By Dr Andre Clarke
Oral health is important to the health and wellbeing of people with disabilities.
Good oral health promotes communication, good nutrition, self-esteem and an enhanced quality of life. It can lead to the reduction or elimination of pain and discomfort. On the other hand, poor oral health (bad breath, overcrowded teeth or unsightly decay) reduces a person’s ability to eat nutritious food, negatively affects self image and confidence and causes significant pain.
The United Nations International Day of Persons with Disabilities was last week (December 3) and its theme this year was “Inclusion matters: access and empowerment for people of all abilities”. I hope that we can put this year’s theme into everyday practice.
The essential benefits arising from oral health cannot be underestimated. Good oral health empowers people with disabilities to face the world with more confidence, promoting their participation and contribution.
Research has shown that people with disabilities are more likely to have oral health problems and require more treatment than the rest of the population. Children with disabilities, when compared to children who do not have disabilities, have 30 per cent more untreated dental decay. They also have more extractions and less preventive work, such as fissure sealants. Adults with disabilities typically have more missing teeth, need more dental treatment and are 20 per cent more likely to have no teeth at all, if they are over 55, when compared with non-disabled adults.
The mouth health of persons with disabilities can be compromised by general risk factors. There are research findings that have pointed to possible associations between chronic mouth infections and diabetes in this population (US Surgeon General’s Report, 2000). Other research (European) indicates that persons with disabilities are at increased risk of dental decay, gum disease and mouth cancer due to poor oral hygiene, a diet high in sugars, prevalence of cigarette smoking and the effects of medication.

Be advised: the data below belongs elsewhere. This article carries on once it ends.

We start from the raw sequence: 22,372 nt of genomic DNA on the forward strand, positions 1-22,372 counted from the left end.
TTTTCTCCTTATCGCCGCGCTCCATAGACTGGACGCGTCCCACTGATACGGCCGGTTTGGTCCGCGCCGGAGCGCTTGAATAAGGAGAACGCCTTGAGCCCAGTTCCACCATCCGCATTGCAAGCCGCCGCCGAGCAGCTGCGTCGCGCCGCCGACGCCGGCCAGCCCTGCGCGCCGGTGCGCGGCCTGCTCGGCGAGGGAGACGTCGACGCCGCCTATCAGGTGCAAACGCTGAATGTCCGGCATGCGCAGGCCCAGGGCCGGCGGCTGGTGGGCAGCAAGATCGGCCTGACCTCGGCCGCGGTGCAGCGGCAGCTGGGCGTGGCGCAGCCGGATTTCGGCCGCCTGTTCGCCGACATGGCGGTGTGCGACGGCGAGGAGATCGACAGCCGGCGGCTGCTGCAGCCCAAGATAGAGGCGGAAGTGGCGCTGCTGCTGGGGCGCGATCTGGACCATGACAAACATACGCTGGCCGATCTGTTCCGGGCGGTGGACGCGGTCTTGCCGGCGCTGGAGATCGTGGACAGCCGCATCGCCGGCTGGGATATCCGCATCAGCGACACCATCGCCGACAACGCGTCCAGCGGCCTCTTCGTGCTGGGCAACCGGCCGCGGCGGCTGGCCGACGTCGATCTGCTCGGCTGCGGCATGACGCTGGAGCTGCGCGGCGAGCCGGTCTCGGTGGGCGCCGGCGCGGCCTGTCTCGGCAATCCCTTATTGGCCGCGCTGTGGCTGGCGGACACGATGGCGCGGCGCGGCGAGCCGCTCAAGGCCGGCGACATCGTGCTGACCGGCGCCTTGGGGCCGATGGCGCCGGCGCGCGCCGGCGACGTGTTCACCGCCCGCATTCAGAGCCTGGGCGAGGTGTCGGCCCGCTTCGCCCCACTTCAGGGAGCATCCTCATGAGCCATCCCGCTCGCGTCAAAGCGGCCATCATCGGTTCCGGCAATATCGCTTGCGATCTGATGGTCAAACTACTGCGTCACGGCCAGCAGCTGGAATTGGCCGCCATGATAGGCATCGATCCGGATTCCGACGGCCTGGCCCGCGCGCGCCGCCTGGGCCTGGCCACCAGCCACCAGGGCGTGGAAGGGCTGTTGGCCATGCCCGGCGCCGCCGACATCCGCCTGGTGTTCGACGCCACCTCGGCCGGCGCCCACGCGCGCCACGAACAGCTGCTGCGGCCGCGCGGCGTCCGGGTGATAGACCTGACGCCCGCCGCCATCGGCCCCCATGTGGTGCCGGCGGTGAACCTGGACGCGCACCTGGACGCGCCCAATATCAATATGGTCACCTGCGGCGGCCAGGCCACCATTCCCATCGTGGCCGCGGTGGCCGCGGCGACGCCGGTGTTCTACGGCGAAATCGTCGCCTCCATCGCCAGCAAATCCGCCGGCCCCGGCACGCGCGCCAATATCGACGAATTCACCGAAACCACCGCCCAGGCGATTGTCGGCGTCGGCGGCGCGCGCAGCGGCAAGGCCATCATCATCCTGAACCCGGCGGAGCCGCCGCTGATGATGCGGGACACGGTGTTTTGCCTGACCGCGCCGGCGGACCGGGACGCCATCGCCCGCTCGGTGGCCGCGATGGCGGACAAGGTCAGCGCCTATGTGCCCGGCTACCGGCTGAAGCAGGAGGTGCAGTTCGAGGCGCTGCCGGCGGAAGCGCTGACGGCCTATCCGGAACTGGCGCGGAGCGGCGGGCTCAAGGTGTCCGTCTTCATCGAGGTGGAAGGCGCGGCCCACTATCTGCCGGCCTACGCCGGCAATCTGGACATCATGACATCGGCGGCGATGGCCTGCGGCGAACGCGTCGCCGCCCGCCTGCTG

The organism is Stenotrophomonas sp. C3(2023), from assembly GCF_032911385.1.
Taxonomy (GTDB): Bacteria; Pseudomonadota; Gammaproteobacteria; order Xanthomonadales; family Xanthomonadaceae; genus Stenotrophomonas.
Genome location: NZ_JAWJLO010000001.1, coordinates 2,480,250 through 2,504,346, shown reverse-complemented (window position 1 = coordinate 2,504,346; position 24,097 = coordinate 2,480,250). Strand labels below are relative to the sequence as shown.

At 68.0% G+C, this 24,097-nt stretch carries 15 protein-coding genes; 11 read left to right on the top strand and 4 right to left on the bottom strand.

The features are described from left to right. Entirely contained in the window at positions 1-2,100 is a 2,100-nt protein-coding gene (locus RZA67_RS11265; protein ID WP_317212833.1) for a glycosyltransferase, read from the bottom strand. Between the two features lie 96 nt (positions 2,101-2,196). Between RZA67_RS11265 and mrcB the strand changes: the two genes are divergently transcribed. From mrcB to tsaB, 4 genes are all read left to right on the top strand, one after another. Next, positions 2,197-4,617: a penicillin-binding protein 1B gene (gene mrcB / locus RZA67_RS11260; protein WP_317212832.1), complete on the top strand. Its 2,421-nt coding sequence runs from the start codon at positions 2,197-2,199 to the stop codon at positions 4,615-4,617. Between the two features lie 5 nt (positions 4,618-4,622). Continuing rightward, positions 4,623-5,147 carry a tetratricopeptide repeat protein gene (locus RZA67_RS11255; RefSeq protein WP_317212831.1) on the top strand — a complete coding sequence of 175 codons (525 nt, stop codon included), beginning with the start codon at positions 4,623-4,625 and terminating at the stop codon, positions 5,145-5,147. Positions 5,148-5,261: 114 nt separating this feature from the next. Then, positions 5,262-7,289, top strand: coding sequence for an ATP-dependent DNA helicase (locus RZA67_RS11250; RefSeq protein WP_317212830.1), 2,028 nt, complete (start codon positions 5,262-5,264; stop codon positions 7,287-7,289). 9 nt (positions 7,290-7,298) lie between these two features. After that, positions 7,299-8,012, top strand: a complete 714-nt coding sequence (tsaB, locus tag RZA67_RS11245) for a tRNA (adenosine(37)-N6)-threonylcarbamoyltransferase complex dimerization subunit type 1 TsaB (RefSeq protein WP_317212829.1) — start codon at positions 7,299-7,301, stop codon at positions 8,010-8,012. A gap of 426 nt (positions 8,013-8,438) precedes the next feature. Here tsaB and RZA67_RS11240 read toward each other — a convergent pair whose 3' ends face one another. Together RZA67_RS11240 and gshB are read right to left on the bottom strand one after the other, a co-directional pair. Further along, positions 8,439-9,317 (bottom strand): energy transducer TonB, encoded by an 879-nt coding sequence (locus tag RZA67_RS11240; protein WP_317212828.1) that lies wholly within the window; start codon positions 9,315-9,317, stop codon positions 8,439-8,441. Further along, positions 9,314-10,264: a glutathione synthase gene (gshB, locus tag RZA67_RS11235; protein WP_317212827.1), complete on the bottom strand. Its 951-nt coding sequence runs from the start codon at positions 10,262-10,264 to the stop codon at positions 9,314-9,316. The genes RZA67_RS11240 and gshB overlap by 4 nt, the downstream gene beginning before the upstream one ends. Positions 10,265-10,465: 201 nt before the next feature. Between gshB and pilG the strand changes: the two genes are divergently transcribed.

People with disabilities should be confident that when they go for oral health services, that they will feel important and valuable to their dentists. A good dentist should endeavour to provide quality service to all persons, even those who may have poor understanding, uncontrolled movements, limited mouth opening and/or poor posture. They should also do the same with the patient who may have limited mobility, may experience tiredness during treatment or may have medical problems.
Commonly, people with disabilities may require more specific support and re-orientation of practice and service provision in order to access mainstream oral healthcare provision. Oral health needs for persons with disabilities need to become integrated into holistic health policies and be included into general healthcare professional training. Presently, oral health is, for the most part, divorced from the general health world.
Doctors do not always think about the oral health implications of medication they might prescribe and dentists do not always request doctors’ co-management on cases often enough. The comprehensive management of the patient with disabilities is dependent on the revitalisation of the doctor-dentist team.
All mouth health is important. Someone who has a disability should be treated like someone who does not have a disability. Equality is the best policy.
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